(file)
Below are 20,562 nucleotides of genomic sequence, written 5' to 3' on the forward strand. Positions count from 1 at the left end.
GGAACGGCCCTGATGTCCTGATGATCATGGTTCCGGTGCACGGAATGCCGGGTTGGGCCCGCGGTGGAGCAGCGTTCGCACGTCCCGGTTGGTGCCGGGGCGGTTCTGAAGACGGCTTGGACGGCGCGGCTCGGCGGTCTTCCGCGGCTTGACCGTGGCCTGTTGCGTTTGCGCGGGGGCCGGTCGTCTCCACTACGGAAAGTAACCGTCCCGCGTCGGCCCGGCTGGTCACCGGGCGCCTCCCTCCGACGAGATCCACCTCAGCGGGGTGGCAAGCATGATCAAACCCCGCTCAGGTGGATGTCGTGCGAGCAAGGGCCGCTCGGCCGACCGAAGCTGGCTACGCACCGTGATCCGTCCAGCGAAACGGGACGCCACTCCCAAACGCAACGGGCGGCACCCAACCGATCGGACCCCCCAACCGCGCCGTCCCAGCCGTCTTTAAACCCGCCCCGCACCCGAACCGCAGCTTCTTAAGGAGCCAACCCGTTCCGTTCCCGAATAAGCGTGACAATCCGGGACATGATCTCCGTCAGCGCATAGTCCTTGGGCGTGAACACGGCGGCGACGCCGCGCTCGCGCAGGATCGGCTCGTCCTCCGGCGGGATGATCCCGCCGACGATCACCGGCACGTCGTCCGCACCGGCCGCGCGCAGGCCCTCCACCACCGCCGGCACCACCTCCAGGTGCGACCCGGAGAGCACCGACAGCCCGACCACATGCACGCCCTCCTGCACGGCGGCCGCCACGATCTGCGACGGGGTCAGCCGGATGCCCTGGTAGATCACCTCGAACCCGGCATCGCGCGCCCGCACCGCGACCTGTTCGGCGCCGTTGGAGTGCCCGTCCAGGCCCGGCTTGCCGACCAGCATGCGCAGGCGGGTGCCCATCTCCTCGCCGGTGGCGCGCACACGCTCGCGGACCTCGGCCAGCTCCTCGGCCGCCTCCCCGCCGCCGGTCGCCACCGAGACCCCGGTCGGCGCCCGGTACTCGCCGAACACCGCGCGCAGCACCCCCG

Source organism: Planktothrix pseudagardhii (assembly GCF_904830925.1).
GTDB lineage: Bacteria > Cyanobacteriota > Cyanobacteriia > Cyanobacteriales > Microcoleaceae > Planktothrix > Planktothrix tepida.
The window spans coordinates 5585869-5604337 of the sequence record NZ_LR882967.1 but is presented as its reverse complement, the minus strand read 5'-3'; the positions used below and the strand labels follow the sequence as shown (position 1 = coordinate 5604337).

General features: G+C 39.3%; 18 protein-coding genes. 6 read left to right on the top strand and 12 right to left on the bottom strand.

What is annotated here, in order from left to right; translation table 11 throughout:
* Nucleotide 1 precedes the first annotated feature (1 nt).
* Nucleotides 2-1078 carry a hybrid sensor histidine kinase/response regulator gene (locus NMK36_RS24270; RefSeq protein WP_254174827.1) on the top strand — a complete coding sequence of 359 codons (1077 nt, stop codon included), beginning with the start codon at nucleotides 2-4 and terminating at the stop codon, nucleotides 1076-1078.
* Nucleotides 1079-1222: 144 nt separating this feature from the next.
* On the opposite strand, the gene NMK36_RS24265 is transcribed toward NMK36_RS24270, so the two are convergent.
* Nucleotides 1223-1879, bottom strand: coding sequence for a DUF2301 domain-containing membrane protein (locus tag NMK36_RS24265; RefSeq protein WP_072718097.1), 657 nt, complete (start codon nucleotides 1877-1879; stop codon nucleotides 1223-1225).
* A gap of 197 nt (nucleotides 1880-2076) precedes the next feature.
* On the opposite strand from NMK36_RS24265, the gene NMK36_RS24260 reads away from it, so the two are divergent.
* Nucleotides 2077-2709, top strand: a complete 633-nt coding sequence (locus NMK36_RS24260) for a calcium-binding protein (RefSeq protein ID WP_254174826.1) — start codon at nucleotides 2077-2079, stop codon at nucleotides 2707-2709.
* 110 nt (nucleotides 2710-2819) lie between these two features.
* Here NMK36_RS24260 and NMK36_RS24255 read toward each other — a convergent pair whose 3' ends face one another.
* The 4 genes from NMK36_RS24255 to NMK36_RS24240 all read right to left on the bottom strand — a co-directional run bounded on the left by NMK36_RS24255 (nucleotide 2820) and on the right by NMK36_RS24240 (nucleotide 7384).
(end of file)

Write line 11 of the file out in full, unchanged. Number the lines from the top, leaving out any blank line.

* On the opposite strand, the gene NMK36_RS24265 is transcribed toward NMK36_RS24270, so the two are convergent.